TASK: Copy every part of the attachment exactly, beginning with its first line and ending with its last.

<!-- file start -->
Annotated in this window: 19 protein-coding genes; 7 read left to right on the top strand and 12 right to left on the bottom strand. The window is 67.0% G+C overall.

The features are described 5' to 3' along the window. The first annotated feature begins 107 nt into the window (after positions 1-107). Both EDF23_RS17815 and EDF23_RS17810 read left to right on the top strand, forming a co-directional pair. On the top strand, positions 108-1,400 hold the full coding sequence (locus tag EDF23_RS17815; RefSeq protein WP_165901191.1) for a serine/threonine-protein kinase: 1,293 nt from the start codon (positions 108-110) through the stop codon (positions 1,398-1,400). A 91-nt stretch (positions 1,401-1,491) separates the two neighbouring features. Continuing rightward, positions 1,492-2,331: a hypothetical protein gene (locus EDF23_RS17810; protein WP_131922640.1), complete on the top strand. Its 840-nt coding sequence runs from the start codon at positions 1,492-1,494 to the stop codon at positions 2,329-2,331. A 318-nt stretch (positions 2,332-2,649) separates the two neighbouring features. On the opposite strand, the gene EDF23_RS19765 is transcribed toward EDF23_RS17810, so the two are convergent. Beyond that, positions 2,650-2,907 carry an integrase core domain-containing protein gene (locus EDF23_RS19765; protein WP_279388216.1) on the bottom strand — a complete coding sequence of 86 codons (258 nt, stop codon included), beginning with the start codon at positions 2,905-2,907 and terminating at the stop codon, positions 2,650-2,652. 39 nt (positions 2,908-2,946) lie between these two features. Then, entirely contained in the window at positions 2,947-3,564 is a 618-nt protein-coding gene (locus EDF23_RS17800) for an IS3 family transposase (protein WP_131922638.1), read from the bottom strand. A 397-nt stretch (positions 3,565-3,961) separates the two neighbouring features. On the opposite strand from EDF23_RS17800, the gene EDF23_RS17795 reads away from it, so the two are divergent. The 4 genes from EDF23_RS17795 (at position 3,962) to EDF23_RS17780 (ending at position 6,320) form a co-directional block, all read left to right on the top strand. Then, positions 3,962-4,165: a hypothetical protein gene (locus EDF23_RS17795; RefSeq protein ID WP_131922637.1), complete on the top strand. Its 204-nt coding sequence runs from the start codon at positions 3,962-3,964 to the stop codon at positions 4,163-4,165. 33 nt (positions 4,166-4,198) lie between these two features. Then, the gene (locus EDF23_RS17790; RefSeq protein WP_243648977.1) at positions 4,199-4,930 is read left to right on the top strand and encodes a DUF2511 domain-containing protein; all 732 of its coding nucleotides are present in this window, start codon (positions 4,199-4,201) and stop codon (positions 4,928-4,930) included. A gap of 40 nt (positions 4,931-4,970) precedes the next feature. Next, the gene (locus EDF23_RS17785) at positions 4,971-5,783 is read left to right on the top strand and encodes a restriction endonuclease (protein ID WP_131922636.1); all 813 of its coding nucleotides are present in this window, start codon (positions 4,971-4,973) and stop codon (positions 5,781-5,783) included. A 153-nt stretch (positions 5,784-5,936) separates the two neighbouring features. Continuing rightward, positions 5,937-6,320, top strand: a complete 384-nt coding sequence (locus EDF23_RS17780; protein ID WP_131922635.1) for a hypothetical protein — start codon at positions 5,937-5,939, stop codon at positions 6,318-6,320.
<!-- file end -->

Annotated in this window: 19 protein-coding genes; 7 read left to right on the top strand and 12 right to left on the bottom strand. The window is 67.0% G+C overall.

The features are described 5' to 3' along the window. The first annotated feature begins 107 nt into the window (after positions 1-107). Both EDF23_RS17815 and EDF23_RS17810 read left to right on the top strand, forming a co-directional pair. On the top strand, positions 108-1,400 hold the full coding sequence (locus tag EDF23_RS17815; RefSeq protein WP_165901191.1) for a serine/threonine-protein kinase: 1,293 nt from the start codon (positions 108-110) through the stop codon (positions 1,398-1,400). A 91-nt stretch (positions 1,401-1,491) separates the two neighbouring features. Continuing rightward, positions 1,492-2,331: a hypothetical protein gene (locus EDF23_RS17810; protein WP_131922640.1), complete on the top strand. Its 840-nt coding sequence runs from the start codon at positions 1,492-1,494 to the stop codon at positions 2,329-2,331. A 318-nt stretch (positions 2,332-2,649) separates the two neighbouring features. On the opposite strand, the gene EDF23_RS19765 is transcribed toward EDF23_RS17810, so the two are convergent. Beyond that, positions 2,650-2,907 carry an integrase core domain-containing protein gene (locus EDF23_RS19765; protein WP_279388216.1) on the bottom strand — a complete coding sequence of 86 codons (258 nt, stop codon included), beginning with the start codon at positions 2,905-2,907 and terminating at the stop codon, positions 2,650-2,652. 39 nt (positions 2,908-2,946) lie between these two features. Then, entirely contained in the window at positions 2,947-3,564 is a 618-nt protein-coding gene (locus EDF23_RS17800) for an IS3 family transposase (protein WP_131922638.1), read from the bottom strand. A 397-nt stretch (positions 3,565-3,961) separates the two neighbouring features. On the opposite strand from EDF23_RS17800, the gene EDF23_RS17795 reads away from it, so the two are divergent. The 4 genes from EDF23_RS17795 (at position 3,962) to EDF23_RS17780 (ending at position 6,320) form a co-directional block, all read left to right on the top strand. Then, positions 3,962-4,165: a hypothetical protein gene (locus EDF23_RS17795; RefSeq protein ID WP_131922637.1), complete on the top strand. Its 204-nt coding sequence runs from the start codon at positions 3,962-3,964 to the stop codon at positions 4,163-4,165. 33 nt (positions 4,166-4,198) lie between these two features. Then, the gene (locus EDF23_RS17790; RefSeq protein WP_243648977.1) at positions 4,199-4,930 is read left to right on the top strand and encodes a DUF2511 domain-containing protein; all 732 of its coding nucleotides are present in this window, start codon (positions 4,199-4,201) and stop codon (positions 4,928-4,930) included. A gap of 40 nt (positions 4,931-4,970) precedes the next feature. Next, the gene (locus EDF23_RS17785) at positions 4,971-5,783 is read left to right on the top strand and encodes a restriction endonuclease (protein ID WP_131922636.1); all 813 of its coding nucleotides are present in this window, start codon (positions 4,971-4,973) and stop codon (positions 5,781-5,783) included. A 153-nt stretch (positions 5,784-5,936) separates the two neighbouring features. Continuing rightward, positions 5,937-6,320, top strand: a complete 384-nt coding sequence (locus EDF23_RS17780; protein ID WP_131922635.1) for a hypothetical protein — start codon at positions 5,937-5,939, stop codon at positions 6,318-6,320.